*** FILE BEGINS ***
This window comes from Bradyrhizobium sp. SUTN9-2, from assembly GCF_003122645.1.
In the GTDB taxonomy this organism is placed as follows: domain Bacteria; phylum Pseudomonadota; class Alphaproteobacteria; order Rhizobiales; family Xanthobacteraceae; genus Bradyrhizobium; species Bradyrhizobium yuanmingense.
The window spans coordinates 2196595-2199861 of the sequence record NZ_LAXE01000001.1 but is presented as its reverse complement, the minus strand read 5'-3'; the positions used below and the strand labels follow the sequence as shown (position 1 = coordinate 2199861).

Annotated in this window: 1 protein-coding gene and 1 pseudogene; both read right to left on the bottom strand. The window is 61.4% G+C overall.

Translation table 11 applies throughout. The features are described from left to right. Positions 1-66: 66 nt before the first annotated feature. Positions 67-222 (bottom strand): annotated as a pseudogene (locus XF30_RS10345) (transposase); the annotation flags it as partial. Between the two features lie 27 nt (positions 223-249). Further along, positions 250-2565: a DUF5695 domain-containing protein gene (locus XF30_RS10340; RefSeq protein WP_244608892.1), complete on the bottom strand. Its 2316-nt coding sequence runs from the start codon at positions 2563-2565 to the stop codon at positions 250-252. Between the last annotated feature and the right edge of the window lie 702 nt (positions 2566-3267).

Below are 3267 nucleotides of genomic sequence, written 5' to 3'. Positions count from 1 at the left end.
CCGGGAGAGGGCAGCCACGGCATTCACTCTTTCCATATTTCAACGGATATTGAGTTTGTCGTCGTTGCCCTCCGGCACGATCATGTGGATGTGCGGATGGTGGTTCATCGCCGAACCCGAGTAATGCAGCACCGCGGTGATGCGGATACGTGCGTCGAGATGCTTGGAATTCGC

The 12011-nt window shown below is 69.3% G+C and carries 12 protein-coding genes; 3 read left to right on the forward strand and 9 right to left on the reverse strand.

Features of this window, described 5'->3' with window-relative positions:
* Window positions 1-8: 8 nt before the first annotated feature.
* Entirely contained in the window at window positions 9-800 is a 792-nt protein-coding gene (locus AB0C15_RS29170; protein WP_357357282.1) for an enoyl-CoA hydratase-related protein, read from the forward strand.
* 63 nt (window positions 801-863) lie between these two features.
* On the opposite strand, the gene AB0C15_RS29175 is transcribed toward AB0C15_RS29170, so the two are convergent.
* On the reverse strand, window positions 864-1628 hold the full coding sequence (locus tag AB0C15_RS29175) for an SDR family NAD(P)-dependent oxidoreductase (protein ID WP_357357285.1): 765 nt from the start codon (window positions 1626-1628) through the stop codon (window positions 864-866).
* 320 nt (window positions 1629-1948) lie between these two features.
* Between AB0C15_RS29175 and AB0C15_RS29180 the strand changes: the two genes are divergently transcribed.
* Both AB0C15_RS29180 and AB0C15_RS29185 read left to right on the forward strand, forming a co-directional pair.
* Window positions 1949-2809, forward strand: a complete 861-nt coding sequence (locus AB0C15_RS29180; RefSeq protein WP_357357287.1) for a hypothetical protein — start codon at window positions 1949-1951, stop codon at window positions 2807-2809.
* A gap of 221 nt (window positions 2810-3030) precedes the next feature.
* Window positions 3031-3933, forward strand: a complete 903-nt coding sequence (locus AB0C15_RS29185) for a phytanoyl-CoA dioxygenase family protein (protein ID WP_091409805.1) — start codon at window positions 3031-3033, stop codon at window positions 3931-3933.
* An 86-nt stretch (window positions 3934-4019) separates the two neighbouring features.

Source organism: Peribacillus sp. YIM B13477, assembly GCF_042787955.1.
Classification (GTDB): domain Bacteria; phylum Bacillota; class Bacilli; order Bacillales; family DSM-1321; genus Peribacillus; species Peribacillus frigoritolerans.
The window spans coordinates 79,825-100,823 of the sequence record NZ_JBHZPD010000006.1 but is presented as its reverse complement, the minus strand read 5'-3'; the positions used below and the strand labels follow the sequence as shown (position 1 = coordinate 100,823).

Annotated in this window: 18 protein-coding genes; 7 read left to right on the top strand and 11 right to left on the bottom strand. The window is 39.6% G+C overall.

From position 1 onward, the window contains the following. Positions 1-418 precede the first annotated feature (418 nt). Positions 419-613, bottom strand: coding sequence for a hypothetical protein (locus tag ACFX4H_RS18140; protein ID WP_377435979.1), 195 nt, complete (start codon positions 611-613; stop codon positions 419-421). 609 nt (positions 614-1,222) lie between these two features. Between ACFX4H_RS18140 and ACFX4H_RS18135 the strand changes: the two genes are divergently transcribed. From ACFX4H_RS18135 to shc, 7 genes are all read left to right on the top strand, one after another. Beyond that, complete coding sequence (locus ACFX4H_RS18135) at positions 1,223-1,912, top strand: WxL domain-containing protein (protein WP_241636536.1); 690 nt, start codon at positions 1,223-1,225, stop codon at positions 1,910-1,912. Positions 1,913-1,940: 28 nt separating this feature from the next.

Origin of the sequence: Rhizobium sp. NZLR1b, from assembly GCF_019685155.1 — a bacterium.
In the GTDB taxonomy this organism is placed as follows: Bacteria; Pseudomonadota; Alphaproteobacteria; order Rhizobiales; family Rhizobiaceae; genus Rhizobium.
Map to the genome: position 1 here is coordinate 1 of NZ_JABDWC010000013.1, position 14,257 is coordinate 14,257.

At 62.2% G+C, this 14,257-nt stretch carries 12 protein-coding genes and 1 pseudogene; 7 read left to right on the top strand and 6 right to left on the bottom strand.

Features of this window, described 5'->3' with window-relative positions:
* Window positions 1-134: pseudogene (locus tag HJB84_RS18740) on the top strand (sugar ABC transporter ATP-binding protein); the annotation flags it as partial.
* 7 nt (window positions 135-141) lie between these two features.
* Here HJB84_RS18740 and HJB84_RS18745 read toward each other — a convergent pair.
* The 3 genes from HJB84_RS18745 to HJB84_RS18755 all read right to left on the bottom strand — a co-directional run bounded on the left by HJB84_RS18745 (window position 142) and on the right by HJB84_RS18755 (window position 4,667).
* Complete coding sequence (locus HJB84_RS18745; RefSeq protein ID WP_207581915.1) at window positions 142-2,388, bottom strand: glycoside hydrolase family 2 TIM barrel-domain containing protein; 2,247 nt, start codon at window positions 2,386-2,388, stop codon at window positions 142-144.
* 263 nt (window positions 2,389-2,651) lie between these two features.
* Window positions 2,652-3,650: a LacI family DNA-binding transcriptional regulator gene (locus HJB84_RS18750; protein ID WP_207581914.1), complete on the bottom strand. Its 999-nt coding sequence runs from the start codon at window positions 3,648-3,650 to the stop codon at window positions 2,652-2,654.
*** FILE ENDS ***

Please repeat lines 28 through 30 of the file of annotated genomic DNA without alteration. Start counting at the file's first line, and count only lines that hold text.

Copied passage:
In the GTDB taxonomy this organism is placed as follows: Bacteria; Pseudomonadota; Alphaproteobacteria; order Rhizobiales; family Rhizobiaceae; genus Rhizobium.
Map to the genome: position 1 here is coordinate 1 of NZ_JABDWC010000013.1, position 14,257 is coordinate 14,257.

At 62.2% G+C, this 14,257-nt stretch carries 12 protein-coding genes and 1 pseudogene; 7 read left to right on the top strand and 6 right to left on the bottom strand.